2017 Young Architects Award Recipient

Emerging talent deserves recognition. The AIA Young Architects Award honors individuals who have demonstrated exceptional leadership and made significant contributions to the architecture profession early in their careers.

Defining the emerging role of a building scientist, Andrea Love, AIA, is breaking new ground by implementing state-of-the-art analytic and visualization tools to realize solutions for high-level performance criteria. She embodies a rare combination of unparalleled technical acumen, excellence in practice, and advocacy.

As director of building science at Boston’s Payette, Love pursues architecture as both an art and a science. Tackling issues facing the built environment—climate change, human health, water scarcity—she has spent the entirety of her career seeking to minimize the impact of buildings on our environment. When she joined the firm during her final year of graduate studies at the Massachusetts Institute of Technology, she was hired to begin Payette’s Building Science Group. In the past five years, Love has grown the group and established the firm as a foremost leader in high-performance buildings. Supporting every facet of the practice, Love’s group has significantly influenced the firm through its research projects and investigations. Through her guidance, sustainable practices are now deeply embedded in the firm’s design philosophies.

Ever-driven to minimize the profession’s impact on the environment, Love ensures that all of Payette’s research is shared publicly. To that end she regularly writes and is featured in a number journals and architectural magazines, lectures at MIT, and is often called upon to speak at national conferences.

At Duke University, Love was responsible for the guiding the school’s new Environment Hall, headquarters of the Nicholas School of the Environment, to LEED Platinum certification, establishing it as the most energy-efficient building on campus. The building, one of the first she worked on with Payette, achieved a 66 percent reduction in energy usage over the code baseline through the integration of sustainable systems that not only reduce impact on the environment but also serve as teaching tools for the school and the community.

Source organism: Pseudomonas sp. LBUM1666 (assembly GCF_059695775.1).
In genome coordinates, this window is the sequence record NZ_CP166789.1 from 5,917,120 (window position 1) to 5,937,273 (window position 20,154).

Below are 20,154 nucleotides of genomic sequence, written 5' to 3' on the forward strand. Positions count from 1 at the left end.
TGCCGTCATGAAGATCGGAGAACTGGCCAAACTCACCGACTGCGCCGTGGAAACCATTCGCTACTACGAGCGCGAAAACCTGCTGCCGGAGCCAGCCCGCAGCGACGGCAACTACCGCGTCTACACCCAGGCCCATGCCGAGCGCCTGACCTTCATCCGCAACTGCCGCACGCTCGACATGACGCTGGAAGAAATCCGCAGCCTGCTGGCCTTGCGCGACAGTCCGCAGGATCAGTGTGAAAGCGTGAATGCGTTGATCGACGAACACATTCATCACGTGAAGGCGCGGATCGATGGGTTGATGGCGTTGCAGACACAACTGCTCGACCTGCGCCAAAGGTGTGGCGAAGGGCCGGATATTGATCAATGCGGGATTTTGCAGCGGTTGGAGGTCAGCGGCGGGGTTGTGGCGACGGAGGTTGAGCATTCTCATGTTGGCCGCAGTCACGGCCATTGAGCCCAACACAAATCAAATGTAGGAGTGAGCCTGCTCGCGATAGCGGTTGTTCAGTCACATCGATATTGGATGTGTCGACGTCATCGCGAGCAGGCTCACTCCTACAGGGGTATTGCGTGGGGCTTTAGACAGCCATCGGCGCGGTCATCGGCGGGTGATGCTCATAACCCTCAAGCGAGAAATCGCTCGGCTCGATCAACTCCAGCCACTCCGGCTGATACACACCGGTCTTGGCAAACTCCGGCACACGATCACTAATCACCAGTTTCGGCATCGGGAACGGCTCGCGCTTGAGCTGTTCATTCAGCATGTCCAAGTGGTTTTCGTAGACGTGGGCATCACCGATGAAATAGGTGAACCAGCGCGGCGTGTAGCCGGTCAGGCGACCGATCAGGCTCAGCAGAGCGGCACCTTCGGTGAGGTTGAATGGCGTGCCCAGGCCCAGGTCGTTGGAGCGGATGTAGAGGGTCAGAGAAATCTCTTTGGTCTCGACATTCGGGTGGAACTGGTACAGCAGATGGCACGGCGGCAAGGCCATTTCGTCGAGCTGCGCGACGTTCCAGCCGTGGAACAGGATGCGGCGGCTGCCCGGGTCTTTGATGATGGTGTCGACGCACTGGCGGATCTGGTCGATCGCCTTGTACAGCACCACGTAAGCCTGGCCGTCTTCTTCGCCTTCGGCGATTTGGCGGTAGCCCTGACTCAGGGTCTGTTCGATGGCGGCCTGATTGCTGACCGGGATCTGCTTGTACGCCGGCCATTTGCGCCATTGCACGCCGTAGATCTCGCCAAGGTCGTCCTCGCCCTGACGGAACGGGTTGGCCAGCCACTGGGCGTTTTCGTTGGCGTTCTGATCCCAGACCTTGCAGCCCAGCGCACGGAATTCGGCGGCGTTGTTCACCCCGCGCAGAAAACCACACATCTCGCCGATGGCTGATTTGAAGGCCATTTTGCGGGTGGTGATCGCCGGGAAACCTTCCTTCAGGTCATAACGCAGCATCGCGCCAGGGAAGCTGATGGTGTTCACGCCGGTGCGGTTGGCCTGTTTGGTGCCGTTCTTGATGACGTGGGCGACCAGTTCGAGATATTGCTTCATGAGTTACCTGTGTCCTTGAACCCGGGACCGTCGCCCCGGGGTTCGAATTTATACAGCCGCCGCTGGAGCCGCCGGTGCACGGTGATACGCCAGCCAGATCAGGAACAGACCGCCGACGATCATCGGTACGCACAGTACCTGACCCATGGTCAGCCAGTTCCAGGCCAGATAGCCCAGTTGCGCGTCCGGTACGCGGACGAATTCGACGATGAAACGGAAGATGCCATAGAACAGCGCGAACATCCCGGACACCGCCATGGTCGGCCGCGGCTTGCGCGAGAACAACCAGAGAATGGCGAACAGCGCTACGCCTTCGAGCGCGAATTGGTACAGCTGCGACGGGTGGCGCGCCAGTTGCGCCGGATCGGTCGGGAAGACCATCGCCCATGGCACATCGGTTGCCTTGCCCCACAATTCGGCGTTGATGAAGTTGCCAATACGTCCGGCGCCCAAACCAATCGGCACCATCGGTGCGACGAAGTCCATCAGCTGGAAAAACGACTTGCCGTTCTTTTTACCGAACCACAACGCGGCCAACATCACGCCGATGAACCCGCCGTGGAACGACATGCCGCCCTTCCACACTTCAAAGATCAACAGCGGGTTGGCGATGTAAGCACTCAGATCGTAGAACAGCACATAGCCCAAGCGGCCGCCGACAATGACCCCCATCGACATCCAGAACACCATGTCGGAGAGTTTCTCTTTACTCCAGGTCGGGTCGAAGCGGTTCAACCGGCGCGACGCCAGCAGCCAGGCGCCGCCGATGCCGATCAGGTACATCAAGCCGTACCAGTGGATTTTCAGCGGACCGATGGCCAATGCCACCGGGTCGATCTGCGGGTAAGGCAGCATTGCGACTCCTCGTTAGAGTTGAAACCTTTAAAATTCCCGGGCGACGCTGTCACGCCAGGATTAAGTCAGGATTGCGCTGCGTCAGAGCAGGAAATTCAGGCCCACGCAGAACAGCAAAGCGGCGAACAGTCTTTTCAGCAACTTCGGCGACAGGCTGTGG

In 2012, supported by an AIA Upjohn Grant, Love pioneered the exploration of building façades’ thermal performance. Intent on quantifying the widely understood but little researched impact of thermal bridging on commercial façades, she collected thousands of images, employed thermal modeling, and found that small revisions to traditional details can result in dramatic improvement. Payette has benefitted greatly from her research, and the final report on the topic is available on its website for the benefit of the profession.  

Love is active with Boston Society of Architects, the AIA COTE Advisory Group, and the AIA 2030 Commitment Working Group, which she chairs. She spearheaded development of the AIA 2030 Design Data Exchange (DDx), an interface that allows firms to benchmark and report the energy use of their portfolios. The online tool makes firm reporting on progress towards carbon neutrality much easier.

A uniquely gifted architect, Love is a key leader in the profession-wide effort to make our buildings better and our environment healthier. With her uncanny ability to connect with peers, students, and the public over complex technical concepts, she is an invaluable ally to the built environment.

Jury

John Sorrenti, FAIA, (Chair), JRS Architect, PC, Mineola, New York

Josh Flowers, AIA, Hnedak Bobo Group, Memphis

Peter Kuttner, FAIA, Cambridge Seven Associates, Inc., Cambridge, Massachusetts

Lenore M. Lucey, FAIA, LML Consulting, Washington, DC

Raymond 'Skipper' Post, FAIA, Post Architects, Baton Rouge

Edward Vance, FAIA, EV&A Architects, Inc., Las Vegas

Image credits

Andrea Love, AIA

Andrea Love, AIA

Love 2

Robert Benson Photography

Love 4

Warren Jagger Photography